A suit was filed on August 24, 2011 against Netfirms, Inc., a Canadian web hosting company incorporated in the United States, for releasing personal information to the Thai government. Netfirms’ disclosures allowed Thai officials to identify, detain, and interrogate the plaintiff, Mr. Anthony Chai, both in Thailand and on U.S. soil. These disclosures, without which Mr. Chai would have remained anonymous, resulted in the Thai government charging Mr. Chai with violating a Thai law that restricts free speech – ironically, for comments he wrote online criticizing that very law.
The suit, filed in U.S. District Court for the Central District of California by the World Organization for Human Rights USA and the Law Office of Snell & Wilmer, alleges that the company’s conduct violated California state law, as well as Constitutional and international human rights law. "This case lies at the intersection of privacy guarantees, freedom of expression, international human rights law and the Internet. I am honored to work with Human Rights USA on this important case," said M.C. Sungaila, Partner with Snell & Wilmer.
As set out in the complaint, Mr. Chai, owns a computer store in Long Beach, California from which he and his patrons would access and anonymously post comments on a Thai-language pro-democracy website, Manusaya.com, hosted by Netfirms. Many of the anonymous comments expressed concern with Thailand’s lese majesté laws which prohibit any negative statements about the Thai monarchy and provide for severe punishment, including imprisonment for up to fifteen years.
Mr. Chai’s privacy rights were violated when, at the request of Thai government officials, Netfirms suspended Manusaya’s account and provided Mr. Chai's IP address and e-mail address to the Thai officials without notice and without his consent. As a result of this release of Mr. Chai’s confidential personal information to Thai government officials, he was subsequently detained at the Bangkok airport, taken to the Department of Special Investigations, and interrogated about his postings on the website. After finally being released from police custody in Bangkok and returning home to California, Mr. Chai was then interrogated by Thai officials over the course of two days on U.S. soil at a hotel in Hollywood, California. Mr. Chai was later informed by Thai officials that if he returns to Thailand, he will be arrested and charged with violating lese majesté laws.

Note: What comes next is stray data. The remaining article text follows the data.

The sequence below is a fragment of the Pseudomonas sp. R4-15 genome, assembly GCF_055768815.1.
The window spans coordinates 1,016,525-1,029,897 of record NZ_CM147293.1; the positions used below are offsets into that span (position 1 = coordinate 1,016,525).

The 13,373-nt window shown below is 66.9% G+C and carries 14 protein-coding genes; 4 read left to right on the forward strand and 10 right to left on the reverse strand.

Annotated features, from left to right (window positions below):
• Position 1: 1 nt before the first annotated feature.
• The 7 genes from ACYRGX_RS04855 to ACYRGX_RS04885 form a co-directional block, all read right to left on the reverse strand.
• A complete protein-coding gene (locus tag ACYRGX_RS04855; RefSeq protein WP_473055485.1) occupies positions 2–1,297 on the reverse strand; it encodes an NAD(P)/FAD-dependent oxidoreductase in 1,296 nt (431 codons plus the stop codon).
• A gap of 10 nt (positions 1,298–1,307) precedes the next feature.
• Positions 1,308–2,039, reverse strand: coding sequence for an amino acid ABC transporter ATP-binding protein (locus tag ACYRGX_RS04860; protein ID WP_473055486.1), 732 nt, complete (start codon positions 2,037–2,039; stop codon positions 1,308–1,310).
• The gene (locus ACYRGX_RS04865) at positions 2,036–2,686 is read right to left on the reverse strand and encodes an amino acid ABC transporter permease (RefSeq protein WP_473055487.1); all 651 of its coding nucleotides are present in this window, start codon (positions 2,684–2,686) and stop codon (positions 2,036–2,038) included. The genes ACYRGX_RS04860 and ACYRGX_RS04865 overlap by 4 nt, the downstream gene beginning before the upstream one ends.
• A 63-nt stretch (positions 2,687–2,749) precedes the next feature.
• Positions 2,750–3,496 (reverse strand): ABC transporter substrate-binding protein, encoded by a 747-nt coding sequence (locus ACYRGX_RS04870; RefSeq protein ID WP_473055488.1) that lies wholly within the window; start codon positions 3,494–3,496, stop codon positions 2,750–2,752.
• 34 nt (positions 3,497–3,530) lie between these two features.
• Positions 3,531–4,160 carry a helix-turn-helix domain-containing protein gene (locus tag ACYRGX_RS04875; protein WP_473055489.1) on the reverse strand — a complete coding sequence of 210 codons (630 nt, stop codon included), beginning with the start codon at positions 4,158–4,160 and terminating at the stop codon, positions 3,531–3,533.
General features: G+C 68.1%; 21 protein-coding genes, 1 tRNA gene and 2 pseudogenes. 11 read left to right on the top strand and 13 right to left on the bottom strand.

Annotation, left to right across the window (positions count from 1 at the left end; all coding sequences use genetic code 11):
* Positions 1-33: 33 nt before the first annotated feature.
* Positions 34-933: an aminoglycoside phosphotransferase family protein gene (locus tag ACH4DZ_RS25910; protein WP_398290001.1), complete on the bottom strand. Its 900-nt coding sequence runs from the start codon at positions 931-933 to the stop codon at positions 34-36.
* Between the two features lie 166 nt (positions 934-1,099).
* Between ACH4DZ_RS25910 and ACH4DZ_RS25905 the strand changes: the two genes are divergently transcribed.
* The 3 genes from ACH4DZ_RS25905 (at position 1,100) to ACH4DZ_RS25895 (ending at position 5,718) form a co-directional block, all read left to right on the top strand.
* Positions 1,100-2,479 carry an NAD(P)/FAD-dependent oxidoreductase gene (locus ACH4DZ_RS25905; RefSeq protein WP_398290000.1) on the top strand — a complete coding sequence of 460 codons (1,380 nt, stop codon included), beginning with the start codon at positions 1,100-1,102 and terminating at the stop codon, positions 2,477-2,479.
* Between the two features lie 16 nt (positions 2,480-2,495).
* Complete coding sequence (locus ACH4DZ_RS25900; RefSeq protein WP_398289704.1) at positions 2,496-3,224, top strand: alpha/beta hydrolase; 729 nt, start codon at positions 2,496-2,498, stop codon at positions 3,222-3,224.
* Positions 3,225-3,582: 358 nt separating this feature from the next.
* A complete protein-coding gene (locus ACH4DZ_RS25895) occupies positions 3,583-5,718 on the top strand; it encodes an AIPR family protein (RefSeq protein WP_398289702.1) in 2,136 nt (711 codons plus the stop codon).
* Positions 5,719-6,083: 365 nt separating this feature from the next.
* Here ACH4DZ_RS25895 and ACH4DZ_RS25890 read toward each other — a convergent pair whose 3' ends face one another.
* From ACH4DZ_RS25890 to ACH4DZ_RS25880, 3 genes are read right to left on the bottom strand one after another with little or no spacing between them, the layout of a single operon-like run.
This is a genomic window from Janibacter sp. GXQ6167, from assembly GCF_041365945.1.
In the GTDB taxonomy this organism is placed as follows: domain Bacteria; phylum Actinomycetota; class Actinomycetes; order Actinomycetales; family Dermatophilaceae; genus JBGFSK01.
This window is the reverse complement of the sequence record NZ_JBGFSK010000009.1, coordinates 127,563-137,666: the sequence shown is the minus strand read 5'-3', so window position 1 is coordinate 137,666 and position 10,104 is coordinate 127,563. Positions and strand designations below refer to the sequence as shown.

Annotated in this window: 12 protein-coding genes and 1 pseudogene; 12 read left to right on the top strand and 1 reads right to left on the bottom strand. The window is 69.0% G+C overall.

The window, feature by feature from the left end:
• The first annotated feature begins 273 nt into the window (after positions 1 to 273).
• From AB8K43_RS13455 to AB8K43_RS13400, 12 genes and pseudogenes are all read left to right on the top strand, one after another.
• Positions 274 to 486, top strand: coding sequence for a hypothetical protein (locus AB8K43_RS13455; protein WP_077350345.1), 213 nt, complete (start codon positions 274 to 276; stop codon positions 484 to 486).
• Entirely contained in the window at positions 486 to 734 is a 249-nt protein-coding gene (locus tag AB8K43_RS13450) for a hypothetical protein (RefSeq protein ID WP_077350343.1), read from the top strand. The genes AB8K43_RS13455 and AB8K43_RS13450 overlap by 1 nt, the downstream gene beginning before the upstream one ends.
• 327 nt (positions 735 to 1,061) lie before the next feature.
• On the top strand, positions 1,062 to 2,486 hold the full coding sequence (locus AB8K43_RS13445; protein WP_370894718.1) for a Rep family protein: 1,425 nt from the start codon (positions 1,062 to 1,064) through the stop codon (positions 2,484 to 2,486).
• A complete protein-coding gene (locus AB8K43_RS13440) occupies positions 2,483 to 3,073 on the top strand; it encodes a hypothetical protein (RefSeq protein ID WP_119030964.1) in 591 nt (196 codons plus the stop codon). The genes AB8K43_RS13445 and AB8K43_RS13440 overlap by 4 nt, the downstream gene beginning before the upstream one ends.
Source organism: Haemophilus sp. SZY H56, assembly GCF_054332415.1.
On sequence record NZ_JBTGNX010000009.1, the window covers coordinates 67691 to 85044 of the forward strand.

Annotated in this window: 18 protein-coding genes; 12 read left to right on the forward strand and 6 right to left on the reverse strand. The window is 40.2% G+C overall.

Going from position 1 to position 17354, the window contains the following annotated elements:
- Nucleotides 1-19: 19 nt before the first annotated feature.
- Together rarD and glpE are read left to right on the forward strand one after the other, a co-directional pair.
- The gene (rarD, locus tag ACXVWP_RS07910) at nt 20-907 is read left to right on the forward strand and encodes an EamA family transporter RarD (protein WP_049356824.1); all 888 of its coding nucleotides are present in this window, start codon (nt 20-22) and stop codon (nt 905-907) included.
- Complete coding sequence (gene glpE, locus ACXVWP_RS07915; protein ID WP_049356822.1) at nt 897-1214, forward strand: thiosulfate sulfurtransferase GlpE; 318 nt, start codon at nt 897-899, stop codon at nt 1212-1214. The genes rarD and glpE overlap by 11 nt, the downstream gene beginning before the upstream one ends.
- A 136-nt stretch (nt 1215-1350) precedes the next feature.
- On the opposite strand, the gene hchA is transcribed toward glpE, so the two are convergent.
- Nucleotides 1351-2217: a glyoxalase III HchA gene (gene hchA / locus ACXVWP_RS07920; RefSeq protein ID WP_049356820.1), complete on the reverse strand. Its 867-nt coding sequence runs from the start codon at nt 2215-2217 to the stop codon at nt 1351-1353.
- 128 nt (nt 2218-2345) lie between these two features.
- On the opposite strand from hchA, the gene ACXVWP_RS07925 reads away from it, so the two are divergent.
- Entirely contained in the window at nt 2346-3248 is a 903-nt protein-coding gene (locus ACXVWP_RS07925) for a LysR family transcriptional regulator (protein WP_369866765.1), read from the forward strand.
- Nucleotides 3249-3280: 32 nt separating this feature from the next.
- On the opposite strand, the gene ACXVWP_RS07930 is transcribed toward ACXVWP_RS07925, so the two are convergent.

Theresa Harris, Executive Director of Human Rights USA said, “Internet companies need to take great care before releasing confidential information to investigators, especially when those requests come from foreign governments. Information is power, and these companies have the power to place a person at peril of imprisonment for the equivalent of an anonymous letter to the editor. Companies must be held accountable when they disregard the rights of the people who use their services.”
Mr. Chai's case underscores the need for internet communications corporations, no matter how big or small, to put human rights first in their business dealings. When a company provides tools for international communications as its primary service, human rights are an inherent part of the business model.
Read Anthony Chai's very interesting story in his complaint.